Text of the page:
The most commonly used instrument to measure HF knowledge across RCTs was the Dutch HF Knowledge Scale, a well-validated instrument that assesses knowledge of general HF information, treatments, and symptoms.43 Only 1 RCT had neutral findings for HF knowledge across studies using this instrument.38 This study also had neutral findings for self-care. Notably, this intervention did not include a booster educational component as found in the other studies. The remaining study investigators found improved HF knowledge, but mixed findings for HF self-care.37,40 One observed a significant increase in patient knowledge in the teach-back group compared with the control group,37 but increases in self-care were only significant in the self-care maintenance dimension. In the other study, all groups received an education intervention (no control/comparison group) and all groups had significant increases in knowledge and self-care.40 However, the 2 groups receiving 1:1 education with teach-back (as compared with multimedia education alone) had the highest knowledge scores at the end of the study. There were no differences between groups on HF self-care.40 A fourth RCT used the intervention's teach-back questions as the knowledge measure (rather than the Dutch HF Knowledge Scale) and found significant increases in patient knowledge in the teach-back intervention group.39 Similar to other studies, self-care results were again mixed, with improvement in only 1 self-care dimension. However, the dimension with significant improvement was HF self-care management, the only study to observe significant changes in this dimension of self-care.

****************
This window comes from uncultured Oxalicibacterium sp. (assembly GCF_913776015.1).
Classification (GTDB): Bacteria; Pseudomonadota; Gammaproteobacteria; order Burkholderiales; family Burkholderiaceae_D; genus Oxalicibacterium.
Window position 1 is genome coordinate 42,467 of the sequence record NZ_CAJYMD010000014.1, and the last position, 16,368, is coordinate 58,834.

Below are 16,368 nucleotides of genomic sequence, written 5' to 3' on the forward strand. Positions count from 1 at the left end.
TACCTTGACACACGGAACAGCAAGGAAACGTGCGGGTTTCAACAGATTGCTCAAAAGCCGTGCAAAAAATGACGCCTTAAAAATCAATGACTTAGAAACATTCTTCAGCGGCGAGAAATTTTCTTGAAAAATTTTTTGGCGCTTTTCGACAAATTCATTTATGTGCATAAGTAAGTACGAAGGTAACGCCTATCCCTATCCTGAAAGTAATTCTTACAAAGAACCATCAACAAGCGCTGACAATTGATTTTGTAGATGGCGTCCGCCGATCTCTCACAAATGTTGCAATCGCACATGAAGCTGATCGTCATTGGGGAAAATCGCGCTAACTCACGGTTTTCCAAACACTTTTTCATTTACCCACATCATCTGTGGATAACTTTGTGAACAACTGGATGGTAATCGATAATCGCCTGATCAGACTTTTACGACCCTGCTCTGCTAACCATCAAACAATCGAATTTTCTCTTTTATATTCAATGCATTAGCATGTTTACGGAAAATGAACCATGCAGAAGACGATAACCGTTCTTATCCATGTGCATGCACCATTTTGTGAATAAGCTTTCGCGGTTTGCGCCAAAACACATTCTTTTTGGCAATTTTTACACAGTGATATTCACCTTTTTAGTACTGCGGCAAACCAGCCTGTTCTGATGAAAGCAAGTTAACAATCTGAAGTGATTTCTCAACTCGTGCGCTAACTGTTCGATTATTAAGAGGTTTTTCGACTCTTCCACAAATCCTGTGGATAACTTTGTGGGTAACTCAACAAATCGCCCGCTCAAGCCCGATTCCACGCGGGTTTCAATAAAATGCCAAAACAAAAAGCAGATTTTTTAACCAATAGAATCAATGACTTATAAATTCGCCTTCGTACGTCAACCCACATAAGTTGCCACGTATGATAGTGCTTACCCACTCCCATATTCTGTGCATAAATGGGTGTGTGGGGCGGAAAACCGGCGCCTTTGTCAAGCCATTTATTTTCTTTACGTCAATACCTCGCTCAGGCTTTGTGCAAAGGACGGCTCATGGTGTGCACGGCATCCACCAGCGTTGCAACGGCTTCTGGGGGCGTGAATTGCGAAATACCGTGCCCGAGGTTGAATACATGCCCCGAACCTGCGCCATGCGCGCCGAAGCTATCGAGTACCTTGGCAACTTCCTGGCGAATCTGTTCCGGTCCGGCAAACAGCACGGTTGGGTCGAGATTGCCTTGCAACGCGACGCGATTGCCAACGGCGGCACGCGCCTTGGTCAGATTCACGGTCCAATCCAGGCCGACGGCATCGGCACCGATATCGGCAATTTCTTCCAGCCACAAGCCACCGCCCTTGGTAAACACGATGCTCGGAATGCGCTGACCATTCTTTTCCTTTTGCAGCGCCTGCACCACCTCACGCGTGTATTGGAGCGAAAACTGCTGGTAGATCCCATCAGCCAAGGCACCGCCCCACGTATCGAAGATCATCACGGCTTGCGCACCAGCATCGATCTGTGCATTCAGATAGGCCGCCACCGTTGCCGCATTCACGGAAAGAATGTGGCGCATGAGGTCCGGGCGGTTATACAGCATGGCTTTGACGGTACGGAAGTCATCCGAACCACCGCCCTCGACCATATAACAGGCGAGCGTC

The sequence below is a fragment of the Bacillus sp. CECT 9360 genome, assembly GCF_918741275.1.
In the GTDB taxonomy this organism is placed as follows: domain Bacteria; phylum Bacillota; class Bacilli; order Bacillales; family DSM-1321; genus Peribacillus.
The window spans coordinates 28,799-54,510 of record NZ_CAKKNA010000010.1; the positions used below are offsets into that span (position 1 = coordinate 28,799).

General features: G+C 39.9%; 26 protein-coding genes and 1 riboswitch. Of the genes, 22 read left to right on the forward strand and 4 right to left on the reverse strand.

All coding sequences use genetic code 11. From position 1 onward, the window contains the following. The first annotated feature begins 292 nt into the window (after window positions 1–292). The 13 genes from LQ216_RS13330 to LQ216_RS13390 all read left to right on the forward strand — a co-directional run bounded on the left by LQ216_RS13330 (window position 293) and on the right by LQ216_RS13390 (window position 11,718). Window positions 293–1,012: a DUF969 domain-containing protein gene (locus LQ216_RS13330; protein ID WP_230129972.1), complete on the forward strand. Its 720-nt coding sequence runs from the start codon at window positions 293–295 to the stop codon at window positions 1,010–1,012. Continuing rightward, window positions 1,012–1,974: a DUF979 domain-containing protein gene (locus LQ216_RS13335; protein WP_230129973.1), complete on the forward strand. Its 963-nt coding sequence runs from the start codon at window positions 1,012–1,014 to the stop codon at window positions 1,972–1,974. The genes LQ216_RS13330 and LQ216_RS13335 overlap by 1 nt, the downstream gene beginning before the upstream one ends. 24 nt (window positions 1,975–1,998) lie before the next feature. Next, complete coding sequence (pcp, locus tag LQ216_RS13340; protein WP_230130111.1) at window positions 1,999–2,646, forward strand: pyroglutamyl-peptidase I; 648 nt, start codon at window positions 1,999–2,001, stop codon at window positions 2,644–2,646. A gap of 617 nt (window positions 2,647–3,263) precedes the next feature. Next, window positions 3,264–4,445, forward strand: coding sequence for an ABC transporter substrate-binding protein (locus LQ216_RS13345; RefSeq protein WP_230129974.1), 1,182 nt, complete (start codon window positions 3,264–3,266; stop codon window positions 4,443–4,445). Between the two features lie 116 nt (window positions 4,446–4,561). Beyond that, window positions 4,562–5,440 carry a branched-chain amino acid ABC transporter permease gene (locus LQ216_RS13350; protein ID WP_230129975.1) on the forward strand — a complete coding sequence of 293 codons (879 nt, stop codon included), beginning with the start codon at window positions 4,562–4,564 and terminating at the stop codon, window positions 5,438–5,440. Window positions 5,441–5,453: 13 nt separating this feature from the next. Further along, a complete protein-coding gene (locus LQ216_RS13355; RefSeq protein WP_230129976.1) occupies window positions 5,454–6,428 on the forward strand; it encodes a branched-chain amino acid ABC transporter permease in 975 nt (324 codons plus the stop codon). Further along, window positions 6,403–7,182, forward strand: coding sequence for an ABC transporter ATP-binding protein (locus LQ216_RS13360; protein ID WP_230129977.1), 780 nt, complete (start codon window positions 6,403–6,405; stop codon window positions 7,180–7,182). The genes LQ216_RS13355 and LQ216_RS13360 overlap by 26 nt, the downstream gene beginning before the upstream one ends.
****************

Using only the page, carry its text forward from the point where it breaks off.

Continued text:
In summary, HF knowledge and HF self-care were common endpoints across studies using teach-back and were typically measured together. Despite substantial variability in overall study design, intervention components, and measures, HF knowledge results were relatively consistent, with most studies observing significant improvement in HF knowledge in response to teach-back interventions. Results related to HF self-care were mixed, but self-care maintenance (as opposed to management or confidence) was the most common dimension to significantly improve. Although positive findings related to self-care are not as consistent as clinicians, researchers, and educators would hope for, within-person disconnects between knowledge and self-care are a common phenomenon. Knowledge attainment does not immediately impart self-care skill, and most knowledge-focused interventions in HF and cardiovascular disease report mixed results for self-care outcomes.24